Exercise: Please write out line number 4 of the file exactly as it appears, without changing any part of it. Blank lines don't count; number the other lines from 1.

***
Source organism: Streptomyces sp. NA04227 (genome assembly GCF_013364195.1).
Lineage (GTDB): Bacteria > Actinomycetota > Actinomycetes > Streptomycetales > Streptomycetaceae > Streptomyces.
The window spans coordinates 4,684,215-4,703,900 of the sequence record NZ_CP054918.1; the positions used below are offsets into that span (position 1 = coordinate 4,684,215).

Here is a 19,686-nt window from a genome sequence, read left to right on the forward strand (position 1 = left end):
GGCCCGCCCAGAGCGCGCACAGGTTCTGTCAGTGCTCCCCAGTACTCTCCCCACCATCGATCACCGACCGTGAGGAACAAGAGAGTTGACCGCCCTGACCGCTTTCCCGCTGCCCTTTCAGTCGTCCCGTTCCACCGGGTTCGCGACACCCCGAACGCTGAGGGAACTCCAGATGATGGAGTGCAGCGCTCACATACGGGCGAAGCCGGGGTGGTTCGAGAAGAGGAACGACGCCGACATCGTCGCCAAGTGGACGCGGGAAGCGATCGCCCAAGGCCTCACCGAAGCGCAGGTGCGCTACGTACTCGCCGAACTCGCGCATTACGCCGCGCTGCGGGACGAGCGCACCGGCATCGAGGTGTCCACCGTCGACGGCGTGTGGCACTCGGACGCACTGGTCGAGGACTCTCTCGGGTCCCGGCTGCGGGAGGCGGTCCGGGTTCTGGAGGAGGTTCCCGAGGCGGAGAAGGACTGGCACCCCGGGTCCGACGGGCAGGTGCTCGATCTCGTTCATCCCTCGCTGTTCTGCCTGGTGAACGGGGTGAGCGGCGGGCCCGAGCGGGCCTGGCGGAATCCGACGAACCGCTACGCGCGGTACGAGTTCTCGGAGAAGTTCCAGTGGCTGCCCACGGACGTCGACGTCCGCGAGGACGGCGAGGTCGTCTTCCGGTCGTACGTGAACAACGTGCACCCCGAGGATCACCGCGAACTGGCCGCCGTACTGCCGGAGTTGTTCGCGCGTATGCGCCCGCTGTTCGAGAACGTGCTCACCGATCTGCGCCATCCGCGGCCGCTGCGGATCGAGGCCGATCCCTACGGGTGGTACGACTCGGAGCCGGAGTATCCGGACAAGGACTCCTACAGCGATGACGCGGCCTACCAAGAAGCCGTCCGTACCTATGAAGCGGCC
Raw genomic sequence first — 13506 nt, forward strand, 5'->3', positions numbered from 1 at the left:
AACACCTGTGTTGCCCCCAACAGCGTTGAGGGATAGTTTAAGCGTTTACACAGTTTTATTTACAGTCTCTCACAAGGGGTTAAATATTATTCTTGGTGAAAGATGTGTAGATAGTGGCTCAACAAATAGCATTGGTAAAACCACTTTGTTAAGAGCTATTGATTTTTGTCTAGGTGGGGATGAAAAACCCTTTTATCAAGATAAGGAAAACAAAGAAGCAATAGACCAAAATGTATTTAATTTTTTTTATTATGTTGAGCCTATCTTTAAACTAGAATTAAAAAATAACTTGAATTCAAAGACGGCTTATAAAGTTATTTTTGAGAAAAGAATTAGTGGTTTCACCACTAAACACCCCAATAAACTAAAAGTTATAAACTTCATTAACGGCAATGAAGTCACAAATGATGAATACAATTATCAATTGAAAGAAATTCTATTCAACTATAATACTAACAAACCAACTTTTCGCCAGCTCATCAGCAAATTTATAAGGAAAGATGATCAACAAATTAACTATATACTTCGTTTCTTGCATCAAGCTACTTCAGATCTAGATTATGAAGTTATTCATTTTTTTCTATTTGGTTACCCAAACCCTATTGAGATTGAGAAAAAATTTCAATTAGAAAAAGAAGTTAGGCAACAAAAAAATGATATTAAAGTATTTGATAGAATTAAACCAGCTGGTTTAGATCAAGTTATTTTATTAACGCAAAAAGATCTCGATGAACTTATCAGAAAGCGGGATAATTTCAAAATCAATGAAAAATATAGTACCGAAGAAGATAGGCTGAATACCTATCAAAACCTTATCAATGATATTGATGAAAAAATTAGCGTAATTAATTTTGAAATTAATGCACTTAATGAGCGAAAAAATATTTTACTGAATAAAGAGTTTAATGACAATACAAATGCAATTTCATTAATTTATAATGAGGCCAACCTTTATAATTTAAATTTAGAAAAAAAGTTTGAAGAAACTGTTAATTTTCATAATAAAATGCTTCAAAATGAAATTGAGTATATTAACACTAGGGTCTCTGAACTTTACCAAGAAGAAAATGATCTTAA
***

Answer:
Here is a 19,686-nt window from a genome sequence, read left to right on the forward strand (position 1 = left end):